On the other hand, the journals identified by this anonymous consultant as ones “we” all read—are not the true “favorites” of those among us who actually read academic journals. So it all seems odd and a little out of touch for a trial consultant to comment along these lines. Further, if Adam (or anyone else) wants to understand the values and beliefs of any group, they can’t possibly do it by talking to any single person. Why Adam would imagine that this quote reflects anything about trial consulting (rather than simply being a dumb statement by a single person) diminishes the value of other, more worthwhile views Benforado might have to share.

Were I to explain trial consulting along similar lines as the quote Benforado uses to introduce his critique of the profession, I would say something like this:

From my perspective, trial consulting is applied social psychology. Some of us read academic research published in academic journals like the Journal of Applied Social Psychology or the Journal of Personality and Social Psychology, among others, and apply those research findings to understanding juror reactions to case narrative. We do small group research often referred to as pretrial research that is very different from the laboratory research of academicians. Our goal is to uncover bias that results in prejudging of facts and witnesses, and guide the trial team toward themes and presentations strategies that avoids those bias pitfalls.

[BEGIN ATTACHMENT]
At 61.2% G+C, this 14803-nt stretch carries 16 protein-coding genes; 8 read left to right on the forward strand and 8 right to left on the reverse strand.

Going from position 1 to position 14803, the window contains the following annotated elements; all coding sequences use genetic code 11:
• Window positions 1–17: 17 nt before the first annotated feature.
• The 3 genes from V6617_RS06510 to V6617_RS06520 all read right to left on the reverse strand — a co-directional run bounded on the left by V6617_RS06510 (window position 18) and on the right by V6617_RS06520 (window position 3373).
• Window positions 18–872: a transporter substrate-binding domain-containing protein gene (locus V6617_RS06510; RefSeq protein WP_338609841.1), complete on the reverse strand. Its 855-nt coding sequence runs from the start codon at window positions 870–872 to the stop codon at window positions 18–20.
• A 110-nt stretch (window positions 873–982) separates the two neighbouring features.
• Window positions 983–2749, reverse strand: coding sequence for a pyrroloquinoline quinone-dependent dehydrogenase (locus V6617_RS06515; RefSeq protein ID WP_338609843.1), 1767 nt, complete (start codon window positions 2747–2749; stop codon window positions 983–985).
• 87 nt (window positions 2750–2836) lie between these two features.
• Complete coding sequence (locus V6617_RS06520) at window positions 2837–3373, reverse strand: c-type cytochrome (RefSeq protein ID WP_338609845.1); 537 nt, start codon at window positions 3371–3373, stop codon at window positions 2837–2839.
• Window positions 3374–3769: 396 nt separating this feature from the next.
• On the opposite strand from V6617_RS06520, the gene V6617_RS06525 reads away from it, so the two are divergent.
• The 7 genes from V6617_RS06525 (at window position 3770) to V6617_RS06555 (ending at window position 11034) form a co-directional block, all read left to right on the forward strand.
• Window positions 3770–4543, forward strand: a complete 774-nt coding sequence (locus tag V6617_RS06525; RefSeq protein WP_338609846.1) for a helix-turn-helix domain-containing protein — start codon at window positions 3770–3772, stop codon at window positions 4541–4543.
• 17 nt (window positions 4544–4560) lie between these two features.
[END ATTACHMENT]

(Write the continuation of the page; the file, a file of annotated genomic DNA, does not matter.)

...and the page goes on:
What Benforado says is that trial consulting began from a noble search for justice and has just boiled down to a desire to make money. It isn’t the consultant’s fault, says Benforado, since they are in a situation where ethics and ideas about what is right and wrong are just never considered. Since the reality of the trial consultant’s ethical compass is skewed by the environment—bad things happen. It is the logic of a true situationist and that again, strikes a false chord. And it is uninformed. Trial consultants— at least the members of the American Society of Trial Consultants— conduct themselves with standards of practice and ethical considerations well in hand. Advocacy is involved, but it is not any more skewed for trial consultants than it is for attorneys. Care and thoughtfulness are required. And most conduct themselves with very high standards.